GSA fights to regain market share
Expected losses in assisted services could hurt the agency’s financial recovery plan
- By Matthew Weigelt
- Apr 30, 2007
The General Services Administration expects to receive $3.7 billion in revenue this year from its assisted acquisition services portfolio, but that will still leave the agency $46 million below the revenue it needs to cover costs for providing those services, Kathleen Turco, GSA’s chief financial officer, said recently.
GSA has launched several initiatives to reclaim its acquisition services business, and customer agencies can expect to see additional marketing efforts from the procurement agency that is desperate for their business.
“Overall in government, we are seeing a trend in people putting their own contracts in place, period,” said Mary Davie, assistant commissioner for GSA’s Office of Assisted Acquisition Services.
To counter that trend, GSA officials say they must become more creative. The agency must work with agencies’ own contracts and find small niches in which those agencies might need help in buying goods and services, Davie said.
GSA officials talk about the need to meet new demands and find additional ways to provide procurement support. “In prior years, the way we went to market was by contract,” said Gary Feit, assistant commissioner for customer accounts and research at GSA’s Federal Acquisition Service. “We are going to change our approach. We are going to start bringing to market [complete] solutions.”
Many agencies have set up their own agencywide contracts, such as the Homeland Security Department’s Enterprise Acquisition Gateway for Leading Edge solutions contract, and they want to use those procurement vehicles to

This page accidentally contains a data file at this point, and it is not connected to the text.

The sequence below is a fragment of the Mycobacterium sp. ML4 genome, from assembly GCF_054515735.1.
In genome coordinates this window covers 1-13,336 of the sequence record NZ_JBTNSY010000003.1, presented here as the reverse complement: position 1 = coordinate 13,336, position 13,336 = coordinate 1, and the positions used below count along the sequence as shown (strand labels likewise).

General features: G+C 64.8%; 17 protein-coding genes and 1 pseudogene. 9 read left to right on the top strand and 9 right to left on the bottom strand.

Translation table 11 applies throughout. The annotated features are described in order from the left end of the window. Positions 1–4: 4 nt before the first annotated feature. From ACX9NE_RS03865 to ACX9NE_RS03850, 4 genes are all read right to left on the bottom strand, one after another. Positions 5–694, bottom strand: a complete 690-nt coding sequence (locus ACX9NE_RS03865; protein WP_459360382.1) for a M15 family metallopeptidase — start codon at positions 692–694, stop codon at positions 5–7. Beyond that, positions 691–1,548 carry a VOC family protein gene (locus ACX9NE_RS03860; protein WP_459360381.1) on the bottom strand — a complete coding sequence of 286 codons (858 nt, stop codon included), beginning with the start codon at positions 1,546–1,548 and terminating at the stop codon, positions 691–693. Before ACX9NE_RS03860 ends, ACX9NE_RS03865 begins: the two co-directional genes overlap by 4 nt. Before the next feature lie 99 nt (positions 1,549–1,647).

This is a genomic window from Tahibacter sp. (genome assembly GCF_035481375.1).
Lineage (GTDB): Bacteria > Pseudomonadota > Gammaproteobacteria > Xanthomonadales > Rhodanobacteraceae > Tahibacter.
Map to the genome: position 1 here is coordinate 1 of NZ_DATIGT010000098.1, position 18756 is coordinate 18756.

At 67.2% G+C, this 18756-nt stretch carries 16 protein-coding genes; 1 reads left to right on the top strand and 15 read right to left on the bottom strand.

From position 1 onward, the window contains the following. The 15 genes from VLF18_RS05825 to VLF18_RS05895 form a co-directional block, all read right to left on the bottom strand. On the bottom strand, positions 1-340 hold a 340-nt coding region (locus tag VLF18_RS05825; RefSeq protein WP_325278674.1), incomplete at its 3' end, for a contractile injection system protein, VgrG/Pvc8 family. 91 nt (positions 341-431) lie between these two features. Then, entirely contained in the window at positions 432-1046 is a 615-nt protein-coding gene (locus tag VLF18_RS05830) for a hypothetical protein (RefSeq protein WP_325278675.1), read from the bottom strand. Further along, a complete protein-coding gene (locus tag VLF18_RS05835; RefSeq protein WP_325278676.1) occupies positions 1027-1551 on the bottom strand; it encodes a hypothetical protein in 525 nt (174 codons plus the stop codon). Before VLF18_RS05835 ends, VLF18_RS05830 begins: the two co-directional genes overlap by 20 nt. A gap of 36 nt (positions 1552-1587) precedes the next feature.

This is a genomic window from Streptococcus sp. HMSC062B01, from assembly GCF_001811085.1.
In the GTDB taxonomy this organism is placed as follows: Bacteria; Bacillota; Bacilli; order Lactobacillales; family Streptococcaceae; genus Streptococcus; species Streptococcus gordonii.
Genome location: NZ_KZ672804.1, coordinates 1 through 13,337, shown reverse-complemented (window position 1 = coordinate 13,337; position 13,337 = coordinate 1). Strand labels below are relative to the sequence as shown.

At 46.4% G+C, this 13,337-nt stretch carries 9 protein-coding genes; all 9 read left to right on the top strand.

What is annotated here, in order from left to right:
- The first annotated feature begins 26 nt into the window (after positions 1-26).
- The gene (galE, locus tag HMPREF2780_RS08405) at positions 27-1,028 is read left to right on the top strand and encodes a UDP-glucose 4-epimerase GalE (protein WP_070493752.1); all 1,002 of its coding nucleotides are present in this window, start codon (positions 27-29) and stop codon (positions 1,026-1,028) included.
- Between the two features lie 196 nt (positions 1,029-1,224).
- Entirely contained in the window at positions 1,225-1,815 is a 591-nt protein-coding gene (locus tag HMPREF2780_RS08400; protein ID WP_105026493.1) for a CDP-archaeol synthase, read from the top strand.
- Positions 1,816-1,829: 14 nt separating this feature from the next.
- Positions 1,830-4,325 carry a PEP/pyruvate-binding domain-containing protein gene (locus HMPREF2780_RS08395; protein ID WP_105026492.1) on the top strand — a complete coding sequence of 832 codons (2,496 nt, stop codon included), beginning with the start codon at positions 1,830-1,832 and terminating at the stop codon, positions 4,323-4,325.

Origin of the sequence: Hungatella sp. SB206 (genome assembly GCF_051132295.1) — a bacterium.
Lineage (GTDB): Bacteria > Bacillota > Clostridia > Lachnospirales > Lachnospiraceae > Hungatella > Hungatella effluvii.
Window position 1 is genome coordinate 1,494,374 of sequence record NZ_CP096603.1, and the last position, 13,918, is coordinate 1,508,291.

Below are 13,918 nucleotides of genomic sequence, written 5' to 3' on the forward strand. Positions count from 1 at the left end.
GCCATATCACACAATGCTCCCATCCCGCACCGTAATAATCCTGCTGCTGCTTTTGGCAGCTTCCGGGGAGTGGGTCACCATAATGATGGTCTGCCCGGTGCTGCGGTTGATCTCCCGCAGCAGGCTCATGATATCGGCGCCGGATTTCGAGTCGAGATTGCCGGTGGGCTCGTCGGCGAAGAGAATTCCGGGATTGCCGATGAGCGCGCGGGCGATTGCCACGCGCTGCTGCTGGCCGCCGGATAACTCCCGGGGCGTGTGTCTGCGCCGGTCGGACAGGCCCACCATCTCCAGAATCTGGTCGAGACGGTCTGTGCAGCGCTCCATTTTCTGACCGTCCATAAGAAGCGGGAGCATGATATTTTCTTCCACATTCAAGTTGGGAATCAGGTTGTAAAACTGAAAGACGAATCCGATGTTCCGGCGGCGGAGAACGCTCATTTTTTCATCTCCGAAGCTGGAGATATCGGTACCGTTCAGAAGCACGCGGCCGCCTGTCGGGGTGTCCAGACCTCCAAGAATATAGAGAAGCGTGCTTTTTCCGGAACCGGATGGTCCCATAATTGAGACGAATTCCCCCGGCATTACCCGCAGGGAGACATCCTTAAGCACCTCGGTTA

meet specific needs, Davie added. For example, agencies can choose from 200 agencywide contracts when they are ready to buy.
GSA officials publicly say they face a procurement landscape that has fundamentally shifted. Agencies have particular requirements or a pool of market expertise they want to use.
In addition, Defense Department procurement officials have detailed rules to follow. And faced with expanded oversight and tighter budgets, agencies have a greater need to monitor their spending and manage their contracts, Davie said. All of those needs offer new opportunities for GSA to be involved.
“Traditionally, our model has been kind of cradle-to-grave acquisition support services,” Davie said. “In our desire to be very responsive to specific customer needs, we’ve changed our model.” GSA is offering more niche services, such as professional and consulting services.
Feit said Jim Williams, FAS commissioner, told him to “put FAS back on the map and in the minds of everybody in government.” To achieve that recognition, GSA plans to research and analyze agencies’ spending habits, Feit said. Then it will go to the agencies and tell them how GSA can help them.
Others say GSA should have adopted that strategy some time ago.
Frank Pugliese, a former Federal Supply Service commissioner who is now managing director of government business development at DuPont, said
GSA needs a double-team approach to developing relationships with agencies.
He said Williams must meet with agency leaders to talk about assisted acquisition services.
Meanwhile, Pugliese said, GSA’s customer representatives must continue to push the agency’s services and get to know what the acquisition officials want and expect. “It’s basic customer service 101,” he said.